Tuesday, November 19, 2019

The Kitchen Sink

     Not the sink, really, but the faucet.  I noticed last night there was a fine spray coming from it somewhere unexpected.  A mist.

     Had an O-ring failed, or some plastic part of the single-control faucet?  Was it a build-up of lime scale?  Indiana water is generally very hard and Indianapolis city water is no exception.

     Nope.  There's a pinhole on the underside of the spout.  I'm going to have to replace the entire thing.  Can't really afford a plumber right now and Tam dislikes overseeing repair guys, so I'll have to do it myself.  There's a basin wrench around here somewhere, but this will need to be a weekend project.  I'm not a big fan of plumbing work but I have done it before.

10 comments:

Chuck Pergiel said...

You might be able to plug the pinhole with a small, sharp screw. Or a small piece of rubber and a hose clamp. Having to use a basin wrench is not something I want to contemplate.

Anonymous said...

Flexspray to the rescue!

Witold Pilecki said...

From The Captain's own experience, plumbing is one of those things that are never "one and done." There's a reason plumbers drive a van full of pipe, fittings, adapters, and doo-dads to complete the job. We have to run out to the orange or blue big box store several times to get everything we need. Then we either buy or rent the larger, more expensive special tools. IMHO, the key to DIY plumbing is knowing your limits and the true scope of the job before ever touching a thing. Good luck.

JayNola said...

If it's a Moen, Delta, or Kohler it's got a lifetime warranty on it. The Moen and Delta versions just entail emailing them a photo.

Fuzzy Curmudgeon said...

I replaced ours a few months ago, and my basin wrench turned out to be useless. Your mileage may vary, of course; but in our case it was simpler to use a pair of needle nose pliers to start the nuts to turning, and once I got them loose, they came off by hand. And that faucet was pretty limed-up underneath from the sink-top gasket being mostly gone for several years, so I was surprised how easily everything came apart.

I don't know if you have a cast-iron or stainless-steel sink. We have the latter, which I think provides more working space due to being less bulky. But I'm still not sure how I got in and under there, as big as I am and as much junk is in the way (drain pipes and garbage disposal). Thankfully my wife was available to hold the faucet steady while I tightened things up from below, so hopefully Tam will be around when you're working on it.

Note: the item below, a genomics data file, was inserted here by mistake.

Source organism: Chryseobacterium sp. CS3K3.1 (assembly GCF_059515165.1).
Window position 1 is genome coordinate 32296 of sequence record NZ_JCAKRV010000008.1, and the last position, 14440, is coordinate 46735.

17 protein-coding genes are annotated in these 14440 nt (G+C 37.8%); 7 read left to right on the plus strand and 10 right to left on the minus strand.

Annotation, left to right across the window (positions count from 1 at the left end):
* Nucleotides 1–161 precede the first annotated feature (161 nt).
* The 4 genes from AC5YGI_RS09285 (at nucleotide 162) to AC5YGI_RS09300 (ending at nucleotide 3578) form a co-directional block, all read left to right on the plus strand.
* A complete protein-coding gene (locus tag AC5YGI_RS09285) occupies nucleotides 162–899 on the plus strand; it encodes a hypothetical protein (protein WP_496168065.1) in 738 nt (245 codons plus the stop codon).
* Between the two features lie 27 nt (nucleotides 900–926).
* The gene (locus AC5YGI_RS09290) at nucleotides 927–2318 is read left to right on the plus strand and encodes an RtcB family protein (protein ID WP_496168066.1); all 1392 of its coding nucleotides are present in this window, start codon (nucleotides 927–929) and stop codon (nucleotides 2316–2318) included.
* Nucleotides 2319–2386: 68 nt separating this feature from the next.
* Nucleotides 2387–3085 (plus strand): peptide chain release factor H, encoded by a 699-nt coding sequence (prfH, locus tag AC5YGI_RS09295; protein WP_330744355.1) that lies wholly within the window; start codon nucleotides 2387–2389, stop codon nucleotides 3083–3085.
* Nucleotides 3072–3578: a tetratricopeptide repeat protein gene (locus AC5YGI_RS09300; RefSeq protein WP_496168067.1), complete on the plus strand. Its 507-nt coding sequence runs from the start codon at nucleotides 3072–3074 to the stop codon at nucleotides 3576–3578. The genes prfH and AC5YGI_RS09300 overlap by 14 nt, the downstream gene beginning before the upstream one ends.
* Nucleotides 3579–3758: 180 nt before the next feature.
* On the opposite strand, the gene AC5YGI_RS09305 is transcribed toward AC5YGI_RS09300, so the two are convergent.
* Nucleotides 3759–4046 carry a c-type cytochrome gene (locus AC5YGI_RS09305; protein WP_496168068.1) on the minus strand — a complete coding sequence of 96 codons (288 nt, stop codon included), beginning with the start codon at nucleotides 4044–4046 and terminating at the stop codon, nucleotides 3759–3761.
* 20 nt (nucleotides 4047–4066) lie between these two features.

My only complaint is that I wish my arms were about an inch longer :)

pigpen51 said...

My biggest problem has always been laying down on my back under the sink, on top of things that tend to dig into my back, shoulders, hips, or neck. After I am done, I end up with aches and pains from laying on top of all the stuff under the sink, plus they normally have a ledge where the doors close, and those hit me in the back or hips, as well.
I worked for a couple of years in a trailer park, as a maintenance man, and I did probably 6 or 8 faucet replacements in both kitchens and bathrooms. They always were the same thing. Not enough light, and room, to make it easy. I am not a plumber, just a trailer park maintenance man, which means that I did everything from replacing plumbing that had frozen up, to water heaters, showers, etc. Plus painting, mowing lawns, digging trenches, wiring lights, and other fun things, like sewer repairs.

The worst part of the job was that of replacing frozen water pipes under trailers, because you had to lay in muddy, half frozen water, while working above your head, at a level that is too high to reach without stretching.

The actual job of replacing a faucet is not that hard, it is the problem of reaching the faucet and the fittings.

Anonymous said...

Pipes with pinholes suddenly appearing is kinda common down here in Flori-Duh.

It tends to pop up in plumbing about 40 years old here. Does Indy have similar time-delayed plumbing 'issues'?

EdB said...

I've had the same problem a couple of times over the years with Pfister faucets, now I simply avoid that brand.

Best of luck with the installation, I hate doing sinks as they are so difficult to get under.

knuckledraggertech said...

I had a Pfister faucet that I loved that developed the same pinhole in the faucet bow. Went to a Moen, so far, so good. BTW, avoid Home Depot faucet repair kits at all costs; A set I purchased made my Pfister leak worse. I went online and purchased real factory repair components for less money.

Will said...

You may find that a pull-out spout/sprayer type is about the same price now. Or cheaper! The old style swivel spout seems to be going away, hence the prices. They are fairly easy to install, generally mounted by the central column base. The biggest hassle is getting the old one off.
I've seen that pinhole problem on faucets that are just a few years old. For that matter, I've seen it in stainless sinks of similar vintage.

Biggest problem with the single handle kitchen faucets is the cartridge valve not shutting off when it gets clogged with a mineral buildup. Covered under warrantee, they mail you a new one.

BTW, if you have rusty water, I recommend pulling the nozzle of every faucet once a month and flushing the hot and cold lines. Also, exercise each shutoff valve, including the main house valve. Really annoying to find you can't turn off a valve when needed, to service a plumbing problem. Along that line, do you know where the city valve is? Sometimes that needs to be used, and knowing where it is, along with having the tool needed, or reasonable facsimile thereof, can be the difference between annoyance and big bucks.